There are dimensions to it that three or four years ago we would have never thought about, like how [the Internet] develops journalism, develops the dialogue the journalists have with the readership. We're seeing with the proliferation of blogs and people being used to using things like talkboards, that now it's a two-way conversation that's going to increase rather than go away.
OJR: Why did The Guardian go so heavily into the online edition? How much have you invested in it?
EB: We haven't invested that much. Our losses -- because we still do make a loss -- our losses are quite small. And when you look at the site and the commitment we've put behind it, I think that people are quite shocked that we haven't lost 30 or 40 million quid ($47 million or $63 million) a year.
A lot of publishers have washed in and out of online with buckets of money one year and "tuppence ha'penny" the next. Whereas the level of our investment has been pretty modest but very steady. And the reason for that is because there are people who genuinely believe -- and [newspaper editor Alan Rusbridger] is one of them -- that written journalism will increasingly rely on the Web. And if you are not on the Web, then you are missing a vital phase in the development of journalism.
I think that the belief was that we have some very big classified markets to protect -- like MediaGuardian or Public Sector advertising -- and some of the move online was defensive, to protect that. But I think if it was just defensive, if we didn't have a clear editorial vision and a belief in [online journalism] we would have a much, much less good Web site than the one we have.
We've invested in it because it's the right place to be, and now you find that you've got an international audience that we haven't marketed to. We didn't try to get 2 or 3 or 4 million overseas readers. It just happened. And we're right at the beginning of thinking about that relationship and where does it take us as a brand? Where does it take our journalism? Could it or should it change us?
The parameters of publishing are changing very rapidly, and if we weren't in this area we may in five years have more to fear from The New York Times than we do from The Independent.
And it is much better to be in the game than out of the game. You can either sit in the corner of territory that you occupy, invest everything in that, hope that the market stays the way it is and ignore the fact that the market is changing and readership is changing. Or you can say this is the future, we've got one opportunity. The Guardian has one opportunity to make inroads into America and this is it. If we don't do it now, then in 10 years time we probably won't be able to afford to, or that opportunity won't be open to us.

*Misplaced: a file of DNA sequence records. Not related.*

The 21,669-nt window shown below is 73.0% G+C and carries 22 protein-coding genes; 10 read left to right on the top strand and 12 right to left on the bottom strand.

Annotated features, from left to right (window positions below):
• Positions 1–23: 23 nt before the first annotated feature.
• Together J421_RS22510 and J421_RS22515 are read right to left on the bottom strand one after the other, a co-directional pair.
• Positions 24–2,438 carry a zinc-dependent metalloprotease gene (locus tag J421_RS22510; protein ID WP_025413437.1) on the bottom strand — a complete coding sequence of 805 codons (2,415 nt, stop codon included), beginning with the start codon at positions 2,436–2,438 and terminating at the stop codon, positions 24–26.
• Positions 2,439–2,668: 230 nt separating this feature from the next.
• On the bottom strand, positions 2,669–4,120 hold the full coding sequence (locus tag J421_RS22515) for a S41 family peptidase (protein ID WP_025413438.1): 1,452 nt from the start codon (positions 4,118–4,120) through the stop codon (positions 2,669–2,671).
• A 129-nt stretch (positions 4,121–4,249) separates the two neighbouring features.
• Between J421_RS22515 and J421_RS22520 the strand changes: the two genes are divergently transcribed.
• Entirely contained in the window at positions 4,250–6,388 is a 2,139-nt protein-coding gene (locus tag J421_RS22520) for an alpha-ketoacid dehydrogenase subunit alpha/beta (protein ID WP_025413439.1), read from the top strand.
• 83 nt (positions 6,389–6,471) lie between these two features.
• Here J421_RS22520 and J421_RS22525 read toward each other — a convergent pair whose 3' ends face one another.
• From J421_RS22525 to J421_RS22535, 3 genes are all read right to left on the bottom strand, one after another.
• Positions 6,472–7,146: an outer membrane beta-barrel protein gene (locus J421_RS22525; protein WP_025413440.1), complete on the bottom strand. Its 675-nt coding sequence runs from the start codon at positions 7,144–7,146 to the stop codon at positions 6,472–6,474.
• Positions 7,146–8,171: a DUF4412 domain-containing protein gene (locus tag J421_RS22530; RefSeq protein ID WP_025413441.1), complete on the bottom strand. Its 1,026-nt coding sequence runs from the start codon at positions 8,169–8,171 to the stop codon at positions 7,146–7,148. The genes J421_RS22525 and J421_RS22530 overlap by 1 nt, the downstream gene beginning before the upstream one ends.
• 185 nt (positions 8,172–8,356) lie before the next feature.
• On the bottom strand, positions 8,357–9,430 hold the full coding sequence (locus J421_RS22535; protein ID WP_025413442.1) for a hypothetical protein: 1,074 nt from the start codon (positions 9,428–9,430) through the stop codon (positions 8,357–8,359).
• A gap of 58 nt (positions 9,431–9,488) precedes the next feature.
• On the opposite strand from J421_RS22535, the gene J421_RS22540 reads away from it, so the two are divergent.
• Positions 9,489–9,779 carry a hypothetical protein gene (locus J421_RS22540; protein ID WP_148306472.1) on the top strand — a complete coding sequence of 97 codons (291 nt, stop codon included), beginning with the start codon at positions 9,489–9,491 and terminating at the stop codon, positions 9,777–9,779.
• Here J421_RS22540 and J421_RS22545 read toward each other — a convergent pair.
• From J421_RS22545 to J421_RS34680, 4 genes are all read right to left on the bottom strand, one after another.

Everything is currently up in the air, and nobody really knows where it's going to land. I think our parachute is properly packed.
The Guardian has one opportunity to make inroads into America and this is it. If we don't do it now, then in 10 years time we probably won't be able to afford to, or that opportunity won't be open to us.
OJR: What do you think of the government's review of the BBC Online, and whether they're overspending or overreaching their mission?
(The BBC benefits from nearly $3.2 billion in public funding generated from the British television license, which all households have to pay. Some newspapers argue this creates unfair competition. The BBC argues that it is supplying a public service. BBC News Online is by far the biggest British news Web site, regularly attracting 10 million unique visitors a month. A recently launched government review of the BBC Online will assess the impact that the site has had on the Internet market, and whether the BBC Online's funds should be cut and its scope limited.)
EB: I still think some of their written journalism isn't particularly great, but some of their innovation and their Web presentation is absolutely fantastic. And so it should be after spending ?110 million ($174 million) a year on it. It ought to be bloody awesome! (laughs)
Nobody at the BBC is really encouraged to draw lines. They are just encouraged to spend the money. At some point they either have to do it or somebody will start drawing those lines and the online review is part of that. On the other hand, the BBC has done other content providers many, many favors in terms of the development of the market -- and in terms of showing what could be done.
I think they should have a Web site. I think that the standard they set is something for the rest of us to follow. It's great that somebody is doing that from a British perspective. I know there will be other publishers and possibly even commercial divisions within The Guardian who would feel strongly that it should be curtailed, but I have to say on the whole I welcome it and encourage it.
OJR: What about comments by Ashley Highfield (BBC's director of new media and technology) in The Independent recently, that papers like The Guardian -- national broadsheets -- shouldn't bother with subscriptions, that they are in a losing game?
EB: Well, that is something that the BBC affects, and I think while the BBC is online it is very hard for us to run subscriptions. We have started to experiment with subscriptions. We've put it against services where we try very hard to add value, but also that were very expensive for us to produce.